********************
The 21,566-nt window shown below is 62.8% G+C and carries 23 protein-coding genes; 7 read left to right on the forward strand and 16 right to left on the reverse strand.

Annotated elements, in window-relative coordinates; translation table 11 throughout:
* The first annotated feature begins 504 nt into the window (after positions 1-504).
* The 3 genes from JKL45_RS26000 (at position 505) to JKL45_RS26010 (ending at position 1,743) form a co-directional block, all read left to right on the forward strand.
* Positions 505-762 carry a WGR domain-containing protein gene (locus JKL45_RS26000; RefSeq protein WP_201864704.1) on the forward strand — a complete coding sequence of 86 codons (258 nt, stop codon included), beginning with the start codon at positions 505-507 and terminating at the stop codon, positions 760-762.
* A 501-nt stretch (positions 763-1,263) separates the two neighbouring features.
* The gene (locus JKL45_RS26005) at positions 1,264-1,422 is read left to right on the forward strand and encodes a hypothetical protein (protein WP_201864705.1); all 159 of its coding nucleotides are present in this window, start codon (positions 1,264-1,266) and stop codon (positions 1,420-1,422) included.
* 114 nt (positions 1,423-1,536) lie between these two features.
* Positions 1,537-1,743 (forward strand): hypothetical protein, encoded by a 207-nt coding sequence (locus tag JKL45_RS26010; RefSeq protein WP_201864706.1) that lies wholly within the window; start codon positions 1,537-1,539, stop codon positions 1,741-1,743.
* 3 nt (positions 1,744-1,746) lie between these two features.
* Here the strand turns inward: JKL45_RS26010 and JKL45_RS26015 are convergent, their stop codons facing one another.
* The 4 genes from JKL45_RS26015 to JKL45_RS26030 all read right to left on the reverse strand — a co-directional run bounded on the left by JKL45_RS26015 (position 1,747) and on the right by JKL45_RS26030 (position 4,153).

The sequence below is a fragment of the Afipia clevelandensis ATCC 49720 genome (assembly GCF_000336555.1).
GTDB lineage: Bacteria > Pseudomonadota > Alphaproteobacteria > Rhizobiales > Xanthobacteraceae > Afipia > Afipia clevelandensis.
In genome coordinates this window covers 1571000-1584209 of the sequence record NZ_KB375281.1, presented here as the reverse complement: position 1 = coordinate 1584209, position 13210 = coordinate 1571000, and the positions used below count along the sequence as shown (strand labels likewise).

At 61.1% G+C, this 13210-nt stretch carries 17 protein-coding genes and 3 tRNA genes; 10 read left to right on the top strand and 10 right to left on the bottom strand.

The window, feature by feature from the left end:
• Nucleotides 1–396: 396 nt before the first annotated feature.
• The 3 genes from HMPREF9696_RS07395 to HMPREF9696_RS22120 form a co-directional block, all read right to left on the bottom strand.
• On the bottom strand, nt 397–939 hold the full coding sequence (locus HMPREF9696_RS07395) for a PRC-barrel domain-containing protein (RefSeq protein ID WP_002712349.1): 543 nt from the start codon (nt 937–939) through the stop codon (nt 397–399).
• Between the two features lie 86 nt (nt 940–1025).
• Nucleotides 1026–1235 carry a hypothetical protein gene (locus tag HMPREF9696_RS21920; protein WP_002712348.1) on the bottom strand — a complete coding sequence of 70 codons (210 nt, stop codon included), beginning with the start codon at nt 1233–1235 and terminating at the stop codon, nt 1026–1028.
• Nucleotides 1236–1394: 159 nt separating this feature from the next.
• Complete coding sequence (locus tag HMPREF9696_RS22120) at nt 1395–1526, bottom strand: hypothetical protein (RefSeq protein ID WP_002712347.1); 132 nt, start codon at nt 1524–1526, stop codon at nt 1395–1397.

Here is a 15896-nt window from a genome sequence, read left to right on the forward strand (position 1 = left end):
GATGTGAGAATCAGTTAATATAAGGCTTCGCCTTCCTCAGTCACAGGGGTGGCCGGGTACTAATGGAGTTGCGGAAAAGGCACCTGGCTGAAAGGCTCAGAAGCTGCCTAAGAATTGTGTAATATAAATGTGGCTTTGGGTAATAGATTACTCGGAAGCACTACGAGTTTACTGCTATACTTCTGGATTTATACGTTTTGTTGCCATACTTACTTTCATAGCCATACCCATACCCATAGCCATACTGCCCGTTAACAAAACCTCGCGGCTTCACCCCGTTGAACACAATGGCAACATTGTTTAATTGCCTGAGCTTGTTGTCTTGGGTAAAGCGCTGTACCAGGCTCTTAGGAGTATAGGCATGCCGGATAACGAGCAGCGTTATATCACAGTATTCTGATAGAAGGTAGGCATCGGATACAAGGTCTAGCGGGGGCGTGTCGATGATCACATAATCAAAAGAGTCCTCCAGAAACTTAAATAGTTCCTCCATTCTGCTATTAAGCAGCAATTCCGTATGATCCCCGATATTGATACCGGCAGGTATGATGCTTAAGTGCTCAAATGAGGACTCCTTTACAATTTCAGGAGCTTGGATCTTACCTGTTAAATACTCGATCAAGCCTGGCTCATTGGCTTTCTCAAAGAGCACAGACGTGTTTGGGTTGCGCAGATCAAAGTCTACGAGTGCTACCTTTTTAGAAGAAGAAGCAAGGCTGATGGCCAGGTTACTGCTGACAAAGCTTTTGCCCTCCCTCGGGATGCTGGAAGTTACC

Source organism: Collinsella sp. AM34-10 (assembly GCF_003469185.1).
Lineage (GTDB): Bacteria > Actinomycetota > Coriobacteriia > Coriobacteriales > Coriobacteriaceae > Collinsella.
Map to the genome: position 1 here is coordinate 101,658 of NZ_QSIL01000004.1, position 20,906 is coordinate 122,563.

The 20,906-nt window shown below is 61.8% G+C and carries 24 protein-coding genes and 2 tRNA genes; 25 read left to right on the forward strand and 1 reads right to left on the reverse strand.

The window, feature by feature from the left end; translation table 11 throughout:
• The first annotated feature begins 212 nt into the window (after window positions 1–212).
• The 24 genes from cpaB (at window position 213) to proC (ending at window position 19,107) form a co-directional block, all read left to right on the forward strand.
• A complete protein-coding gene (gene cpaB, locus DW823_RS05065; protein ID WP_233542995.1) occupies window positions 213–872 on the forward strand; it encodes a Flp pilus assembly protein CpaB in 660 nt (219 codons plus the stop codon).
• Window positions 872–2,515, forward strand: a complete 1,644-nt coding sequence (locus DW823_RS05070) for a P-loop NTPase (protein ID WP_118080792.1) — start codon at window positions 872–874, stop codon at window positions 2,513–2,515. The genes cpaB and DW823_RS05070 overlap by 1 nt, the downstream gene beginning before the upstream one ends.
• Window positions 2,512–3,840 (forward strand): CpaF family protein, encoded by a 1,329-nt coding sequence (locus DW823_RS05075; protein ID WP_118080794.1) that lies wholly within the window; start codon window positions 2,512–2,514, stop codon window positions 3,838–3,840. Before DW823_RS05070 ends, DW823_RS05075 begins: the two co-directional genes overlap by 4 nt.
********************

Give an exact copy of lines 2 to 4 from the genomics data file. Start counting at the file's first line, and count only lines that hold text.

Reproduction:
Annotated elements, in window-relative coordinates; translation table 11 throughout:
* The first annotated feature begins 504 nt into the window (after positions 1-504).
* The 3 genes from JKL45_RS26000 (at position 505) to JKL45_RS26010 (ending at position 1,743) form a co-directional block, all read left to right on the forward strand.